Excerpt from: The Japan Times: Thursday, Jan. 1, 2009

Goya (Spanish) – war, inequality, class, religion

This image shows the random executions of the Spanish citizenry resulted from the fighting in the Puerto del Sol area of Madrid (Also see the Goya painting Second of May). A national uprising in Spain followed, and scenes such as Goya's 'Third of May' were repeated throughout the Spanish countryside, as the French commanders failed to quell the national mood, and instead made it more furious.
Goya had previously admired the practical freedoms the French "enlightenment" had promised. Most of the Spanish intellectuals of Goya's time were weary of the faltering efforts of Charles IV and Ferdinand to bring reform and improvement to Spain. However, the brutality of Napolean (through his brother Joseph & the military commanders instructed to minimize the fighting there) suspended whatever affection the Spanish liberals had for French freedoms.
For the length of the six-year occupation by the French, Goya lived almost entirely in Madrid. There is much speculation in art books about whether Goya personally witnessed events such as 'The Second of May,' and 'The Third of May." It is evident that Goya owned property at La Quinta, where the massacres took place, and there is (though disputed by some historians) a story by one of Goya's gardeners, a man named Isidro, who told Antonio Trueba (recorded in his book Madrid por fuera) that Goya witnessed the shootings at Montana del Principe Pio via telescope (a telescope was inventoried as belonging to Goya after his death), and that Isidro accompanied Goya later that night to the place where the corpses were, at which time Goya made notes. This account is referenced in Xavier de Salas book GOYA, published 1978 by Mayflower books.
...the Third of May, has become even more famous, haunting the covers of history books, appearing on postage stamps and postcards. It has been used to epitomize the art of Goya, as well as the spirit of Spanish revolutionary heroism. This violent yet moving image depicts the public execution of insurgents on 3 May 1808, the day following the insurrection [see Goya's Second of May] In contrast to the vigour of the street battle, in which the Spaniards appear, momentarily, to be gaining the upper hand, this massacre of civilians, which the French carried out in reprisal for the insurrection, has been painted in the most eye-catching colours. Here, in glowing whites, golds and scarlets against the sombre blacks, greys and browns of the background, the doomed men are immortalized, the street fighters from the Second of May meet their fate. One or two are recognizable: the corpse sprawled below the living victims, a prone male figure with matted blood-soaked hair and shattered skull, is identifiable as the hero with the dagger, stabbing the horse in the right-hand foreground of the proceeding picture.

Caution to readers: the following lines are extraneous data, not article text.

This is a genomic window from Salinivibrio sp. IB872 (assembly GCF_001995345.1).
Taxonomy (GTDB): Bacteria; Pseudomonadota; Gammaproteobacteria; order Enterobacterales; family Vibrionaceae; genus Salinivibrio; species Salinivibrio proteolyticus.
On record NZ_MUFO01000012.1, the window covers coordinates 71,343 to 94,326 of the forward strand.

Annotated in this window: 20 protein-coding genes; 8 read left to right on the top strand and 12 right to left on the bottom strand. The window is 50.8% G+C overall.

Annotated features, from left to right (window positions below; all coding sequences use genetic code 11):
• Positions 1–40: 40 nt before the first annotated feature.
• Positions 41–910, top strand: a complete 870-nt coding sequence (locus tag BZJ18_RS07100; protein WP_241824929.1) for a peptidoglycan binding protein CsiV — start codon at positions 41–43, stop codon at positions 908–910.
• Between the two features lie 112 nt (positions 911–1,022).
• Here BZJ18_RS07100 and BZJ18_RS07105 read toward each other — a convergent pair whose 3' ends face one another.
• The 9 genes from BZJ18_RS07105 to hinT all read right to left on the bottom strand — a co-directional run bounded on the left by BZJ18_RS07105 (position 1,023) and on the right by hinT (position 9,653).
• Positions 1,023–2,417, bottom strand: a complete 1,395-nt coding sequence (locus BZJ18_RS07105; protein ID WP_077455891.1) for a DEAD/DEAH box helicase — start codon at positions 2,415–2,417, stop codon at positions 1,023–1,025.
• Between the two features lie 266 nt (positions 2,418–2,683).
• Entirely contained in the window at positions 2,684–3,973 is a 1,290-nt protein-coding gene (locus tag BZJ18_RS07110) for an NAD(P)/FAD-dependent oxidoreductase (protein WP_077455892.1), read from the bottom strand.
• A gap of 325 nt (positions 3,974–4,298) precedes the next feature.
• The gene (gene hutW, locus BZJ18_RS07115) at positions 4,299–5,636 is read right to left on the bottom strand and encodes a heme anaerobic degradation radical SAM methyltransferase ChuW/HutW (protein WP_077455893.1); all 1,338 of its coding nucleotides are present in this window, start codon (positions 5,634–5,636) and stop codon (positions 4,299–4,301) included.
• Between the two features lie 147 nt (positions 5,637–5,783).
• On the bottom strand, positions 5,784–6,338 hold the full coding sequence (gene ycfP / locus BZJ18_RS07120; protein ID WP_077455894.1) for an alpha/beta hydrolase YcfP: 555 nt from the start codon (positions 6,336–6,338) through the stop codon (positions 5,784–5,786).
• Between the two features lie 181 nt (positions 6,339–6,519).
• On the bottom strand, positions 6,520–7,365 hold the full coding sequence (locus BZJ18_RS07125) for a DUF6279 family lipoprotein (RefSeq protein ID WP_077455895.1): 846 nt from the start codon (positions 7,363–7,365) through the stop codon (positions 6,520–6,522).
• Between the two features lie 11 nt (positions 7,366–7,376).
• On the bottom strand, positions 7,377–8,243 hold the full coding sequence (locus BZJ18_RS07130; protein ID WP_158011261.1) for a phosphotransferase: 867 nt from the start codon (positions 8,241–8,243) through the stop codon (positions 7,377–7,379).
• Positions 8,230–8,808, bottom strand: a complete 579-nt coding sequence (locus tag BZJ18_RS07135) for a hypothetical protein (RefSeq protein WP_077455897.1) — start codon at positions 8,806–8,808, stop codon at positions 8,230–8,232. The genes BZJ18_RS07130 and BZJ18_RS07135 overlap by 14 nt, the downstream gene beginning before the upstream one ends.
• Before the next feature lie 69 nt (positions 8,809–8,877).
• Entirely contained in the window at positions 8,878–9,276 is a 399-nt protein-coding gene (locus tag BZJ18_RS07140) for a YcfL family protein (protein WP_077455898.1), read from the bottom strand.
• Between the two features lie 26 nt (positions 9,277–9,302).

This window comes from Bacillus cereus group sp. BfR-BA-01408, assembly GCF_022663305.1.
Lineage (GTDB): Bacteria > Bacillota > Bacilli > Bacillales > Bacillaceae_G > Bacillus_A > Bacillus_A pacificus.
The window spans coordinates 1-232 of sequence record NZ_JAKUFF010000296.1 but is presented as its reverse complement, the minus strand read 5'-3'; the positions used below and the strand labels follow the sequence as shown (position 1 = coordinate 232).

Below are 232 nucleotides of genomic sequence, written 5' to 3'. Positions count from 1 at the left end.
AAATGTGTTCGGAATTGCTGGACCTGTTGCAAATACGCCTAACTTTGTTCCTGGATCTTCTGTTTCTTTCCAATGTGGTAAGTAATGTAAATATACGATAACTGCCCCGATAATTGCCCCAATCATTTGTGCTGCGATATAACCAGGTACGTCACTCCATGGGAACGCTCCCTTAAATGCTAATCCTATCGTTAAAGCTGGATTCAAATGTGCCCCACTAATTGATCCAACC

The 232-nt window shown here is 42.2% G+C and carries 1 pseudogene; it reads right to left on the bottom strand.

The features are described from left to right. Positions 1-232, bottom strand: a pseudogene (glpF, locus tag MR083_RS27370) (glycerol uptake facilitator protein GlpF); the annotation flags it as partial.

[Above] from Sarah Symmon's book, Goya
Phiadon Press, 1998. Page 263.
To read about Symmon's book, go here
Also, visit Dr. Symmon's web site here.
Most of the victims have faces. The killers do not. This is one of the most often-noted aspects of the Third of May, and rightly so: with this painting, the modern image of war as anonymous killing is born, and a long tradition of killing as ennobled spectacle comes to its overdue end.
[Above] from Robert Hughes book, Goya,
Knopf Books, 2003. Page 317.
To read about Hughes' book, go here.

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Monday, August 29, 2011

Jane Alexander - Politics, racism, apartheid South Africa

The Butcher Boys, 1988-89, plaster

The “Butcher Boys” were created in the context of South Africa’s Apartheid history. The “Butcher Boys” are symbolic of how not speaking out against evil make us become evil. The figures don’t have spines (if you walk around the work you can see there are hollow groves where the spine should be). They don’t stand up for what is right – they are literally spineless. They are detached from what is going on around them – the oppression that took place during apartheid. They don’t have ear (only small holes in their heads). Their eyes are dark and cold. They mouths are shut and have become animal like snouts… because they do not speak out against what is wrong.

The sculptures are frightening to look at and elicit a sense of repulsion in the viewer. It forces the spectator to evaluate the change that took place in society; these forms used to be men but have been transformed into demons. Through this sculpture, Alexander not only portrays the regular use of violence in a masculinized regime but also the way the Apartheid regime changed and brutalized a whole section of society. While its impact on the general viewing public has not been measured, it serves as an addition to the growing archive of visual arts that is spreading in South Africa to confront its past.